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Designing modules for deeper learning
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Designing modules for deeper learning

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  • Welcome to this presentation about designing modules for deeper learning.
  • Instructors no longer consider themselves to be the “sage on the stage” but the “guide on the side”. Deeper learning comes from more than passive observance and memorization. It comes from active engagement. So, the instructors focus is no longer just on teaching as a practice but on providing students with opportunities for learning. However, we all know that most of these opportunities don’t just happen – they often require extensive planning. That is where the need for well-designed Learning Modules comes in. Learning modules start as a theoretical framework on which an instructor is able to build a course which leads to increased student participation and deeper learning.
  • What is a Learning Module?In the process of devising a module, the key is to forge educationally sound and logical links between learner needs, aims, learning outcomes, resources, learning and teaching strategies, assessment criteria and evaluation. It is also equally important to link together the learning opportunities that take place in the classroom with those that occur in the online environment.
  • Let’s look at some of the opportunities we can describe that can take place online before the class meets face-t-face: for example, I might want my students to look over the syllabus before the first meeting so that they will have time to formulate any questions they have for discussion during the class.Question:Can you think of any other things that you might want students to do before meeting the first time?I also want to alert students to what they can expect during the class meeting so that they arrive prepared.Question:Can you think of some things that you could have told students so that they were more ready to learn on arrival?Then, we should consider what occurs after the class. What are some activities that the students can do that would help to reinforce what they did during the class?
  • Worksheet: Comparative Advantage by Activity
  • Here is an example of an instructor’s plan for providing opportunities for learning – both in class and in the online environment. As you can see, the plan includes activities that will be done together in class, as well as activities that will be done by the students after or before the class meeting that will either reinforce the classroom learning opportunities or prepare the students for future classroom meetings.
  • This slide illustrates what it would look like when the instructor creates a learning module that provides a framework for these learning opportunities in Blackboard Learn. Demonstration: Open Learn and demo Learning Module.
  • Your course design should, by its very nature, consider objectives and assessments together, as they are concepts intimately bound up with each other. When designing, you will want to know that course objectives will be met by the end of the class, so you need to choose assessments which provide an accurate and complete picture of student learning (often, the answer involves more than just chapter tests). You will want to verify that you've provided enough assessments to adequately decide that course objectives are met, and alternately, you'll want to be sure that each assessment is offered in the service of at least one course objective (if it's not related to the course objectives, you may not need that assessment).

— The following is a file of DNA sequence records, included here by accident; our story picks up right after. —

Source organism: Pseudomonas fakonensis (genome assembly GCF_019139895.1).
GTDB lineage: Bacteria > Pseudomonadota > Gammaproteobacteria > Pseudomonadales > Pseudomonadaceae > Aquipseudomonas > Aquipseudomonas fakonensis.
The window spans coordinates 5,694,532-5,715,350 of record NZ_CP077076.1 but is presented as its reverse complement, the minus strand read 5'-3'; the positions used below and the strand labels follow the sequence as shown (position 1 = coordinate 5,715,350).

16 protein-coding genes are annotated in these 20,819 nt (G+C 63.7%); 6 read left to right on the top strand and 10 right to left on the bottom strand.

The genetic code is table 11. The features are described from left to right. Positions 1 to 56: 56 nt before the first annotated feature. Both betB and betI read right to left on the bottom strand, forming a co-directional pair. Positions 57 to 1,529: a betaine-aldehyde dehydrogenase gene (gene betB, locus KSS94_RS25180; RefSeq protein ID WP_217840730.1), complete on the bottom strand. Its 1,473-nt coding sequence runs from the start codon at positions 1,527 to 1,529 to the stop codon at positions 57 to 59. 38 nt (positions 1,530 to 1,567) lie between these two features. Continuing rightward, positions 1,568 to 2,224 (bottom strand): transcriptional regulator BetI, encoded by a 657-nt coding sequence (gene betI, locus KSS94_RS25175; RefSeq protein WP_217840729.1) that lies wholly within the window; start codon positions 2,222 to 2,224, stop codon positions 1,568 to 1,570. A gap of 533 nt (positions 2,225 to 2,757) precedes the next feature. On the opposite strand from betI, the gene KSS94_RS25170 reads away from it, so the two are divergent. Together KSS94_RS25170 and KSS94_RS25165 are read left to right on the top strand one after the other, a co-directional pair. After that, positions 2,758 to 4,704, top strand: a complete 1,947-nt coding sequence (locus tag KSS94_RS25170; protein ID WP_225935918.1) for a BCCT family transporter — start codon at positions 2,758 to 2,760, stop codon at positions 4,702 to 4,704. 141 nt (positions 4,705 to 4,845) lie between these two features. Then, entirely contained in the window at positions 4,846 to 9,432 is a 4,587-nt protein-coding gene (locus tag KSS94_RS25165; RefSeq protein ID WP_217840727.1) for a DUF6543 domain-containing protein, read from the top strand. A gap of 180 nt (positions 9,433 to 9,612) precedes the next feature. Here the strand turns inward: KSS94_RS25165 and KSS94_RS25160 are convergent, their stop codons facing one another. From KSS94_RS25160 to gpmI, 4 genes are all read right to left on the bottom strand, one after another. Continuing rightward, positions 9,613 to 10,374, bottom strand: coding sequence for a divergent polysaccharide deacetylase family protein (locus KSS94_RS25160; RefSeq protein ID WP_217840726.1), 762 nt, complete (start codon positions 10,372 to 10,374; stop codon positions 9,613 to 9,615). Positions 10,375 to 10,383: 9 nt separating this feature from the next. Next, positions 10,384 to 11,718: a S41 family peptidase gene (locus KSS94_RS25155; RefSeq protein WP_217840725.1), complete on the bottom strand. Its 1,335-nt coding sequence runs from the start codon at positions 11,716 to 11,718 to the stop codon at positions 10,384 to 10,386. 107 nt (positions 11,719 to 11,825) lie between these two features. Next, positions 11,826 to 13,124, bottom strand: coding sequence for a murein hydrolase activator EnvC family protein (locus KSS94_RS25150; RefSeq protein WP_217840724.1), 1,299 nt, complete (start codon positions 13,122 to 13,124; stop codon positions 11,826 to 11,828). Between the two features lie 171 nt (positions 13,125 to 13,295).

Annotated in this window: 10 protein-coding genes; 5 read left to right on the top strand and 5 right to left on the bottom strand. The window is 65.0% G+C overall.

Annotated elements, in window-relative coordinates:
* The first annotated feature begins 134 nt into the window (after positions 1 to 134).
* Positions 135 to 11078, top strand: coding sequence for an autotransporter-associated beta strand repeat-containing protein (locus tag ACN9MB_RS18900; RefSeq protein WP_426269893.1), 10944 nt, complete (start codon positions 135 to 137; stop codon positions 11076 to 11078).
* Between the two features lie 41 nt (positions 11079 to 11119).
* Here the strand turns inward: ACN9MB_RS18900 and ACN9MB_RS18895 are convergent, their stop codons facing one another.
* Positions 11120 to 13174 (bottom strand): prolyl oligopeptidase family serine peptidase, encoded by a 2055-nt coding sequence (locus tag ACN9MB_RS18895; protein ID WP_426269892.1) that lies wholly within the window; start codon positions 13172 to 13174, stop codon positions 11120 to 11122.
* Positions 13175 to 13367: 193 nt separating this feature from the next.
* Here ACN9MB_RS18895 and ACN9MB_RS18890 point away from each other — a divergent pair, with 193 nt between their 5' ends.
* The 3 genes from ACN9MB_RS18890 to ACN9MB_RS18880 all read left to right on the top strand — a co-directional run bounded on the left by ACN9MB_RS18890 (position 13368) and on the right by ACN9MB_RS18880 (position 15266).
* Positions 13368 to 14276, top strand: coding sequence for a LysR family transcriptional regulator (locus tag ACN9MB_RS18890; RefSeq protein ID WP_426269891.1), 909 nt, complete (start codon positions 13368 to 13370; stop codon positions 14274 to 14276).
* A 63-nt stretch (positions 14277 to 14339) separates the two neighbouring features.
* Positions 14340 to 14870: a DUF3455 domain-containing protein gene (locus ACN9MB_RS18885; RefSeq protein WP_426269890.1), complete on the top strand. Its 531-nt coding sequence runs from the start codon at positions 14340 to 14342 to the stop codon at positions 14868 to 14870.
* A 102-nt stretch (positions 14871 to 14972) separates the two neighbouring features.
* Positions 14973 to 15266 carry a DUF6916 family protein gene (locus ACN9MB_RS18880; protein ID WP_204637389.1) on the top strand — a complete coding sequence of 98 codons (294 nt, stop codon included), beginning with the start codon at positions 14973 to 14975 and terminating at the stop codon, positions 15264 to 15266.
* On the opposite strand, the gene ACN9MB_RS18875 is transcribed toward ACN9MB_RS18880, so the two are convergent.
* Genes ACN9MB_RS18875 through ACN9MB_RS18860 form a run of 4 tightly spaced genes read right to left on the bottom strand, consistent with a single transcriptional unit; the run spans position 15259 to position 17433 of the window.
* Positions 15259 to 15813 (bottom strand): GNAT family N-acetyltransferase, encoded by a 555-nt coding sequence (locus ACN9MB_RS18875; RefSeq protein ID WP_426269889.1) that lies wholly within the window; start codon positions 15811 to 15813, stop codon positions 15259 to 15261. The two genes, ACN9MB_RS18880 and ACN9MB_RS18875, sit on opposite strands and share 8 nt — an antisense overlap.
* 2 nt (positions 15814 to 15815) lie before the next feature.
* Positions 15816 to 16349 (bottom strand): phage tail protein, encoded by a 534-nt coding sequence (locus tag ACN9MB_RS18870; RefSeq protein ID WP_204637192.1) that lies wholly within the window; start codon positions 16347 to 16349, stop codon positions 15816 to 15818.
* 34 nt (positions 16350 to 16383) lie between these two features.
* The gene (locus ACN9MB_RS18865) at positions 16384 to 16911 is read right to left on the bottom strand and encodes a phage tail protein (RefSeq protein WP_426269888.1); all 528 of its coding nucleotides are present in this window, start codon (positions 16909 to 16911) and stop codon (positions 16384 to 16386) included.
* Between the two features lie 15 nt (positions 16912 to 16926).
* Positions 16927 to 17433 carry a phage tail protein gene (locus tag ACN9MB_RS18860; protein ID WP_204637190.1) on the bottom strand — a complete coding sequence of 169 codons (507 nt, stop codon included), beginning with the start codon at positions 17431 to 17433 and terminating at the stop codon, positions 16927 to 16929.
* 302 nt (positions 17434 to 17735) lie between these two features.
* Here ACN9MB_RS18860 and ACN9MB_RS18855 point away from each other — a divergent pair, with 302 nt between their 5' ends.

• Incorporating the following elements in your modules will offer a greater likelihood of fostering deep learning:
  • Transcript

    • 1. Designing Modulesfor DeeperLearning
    • 2. In recent years there has been a paradigm shift taking place, moving the emphasis from teaching to learning and a more student-centered curriculum.The is on providing opportunities for learning
    • 3. What is a Learning ModuleOnline learning modulesprovide students witha structured learningexperience with a coherentand explicit set of learningoutcomes, activities andassessments that integratethe face-to-face and onlinecomponents of a hybridcourse.
    • 4. Opportunities for Learning• Create opportunities for students to learn Before class starts – Preparation• Create opportunities for students to learn During class – Face-to-face• Create opportunities for students to learn After class – Reflection
    • 5. Activity This activity will help you gauge your feelings about which learning opportunities you’ll most likely include in the classroom and which you’ll include online. Please mark your opinions on the formprovided and then we will discuss your choices.
    • 6. How a student sees the Learning Module in Blackboard Learn
    • 7. Alignment and Coherence• Defining the learning outcomes;• Choosing the learning (and teaching) methods that can lead to attainment of outcomes;• Assessing student learning outcomes.
    • 8. Fostering Deep Learning• Sustained interaction with content and others;• Explicit explanations and a clear knowledge base for students;• Structuring in a reasonable student workload;• Providing opportunities for students to pursue topics in depth so that they can understand the material for themselves;• Ensuring an appropriate formative and summative assessment strategy.
    • 9. ActivityEvery course needs an introductory module. Let’s create one together.

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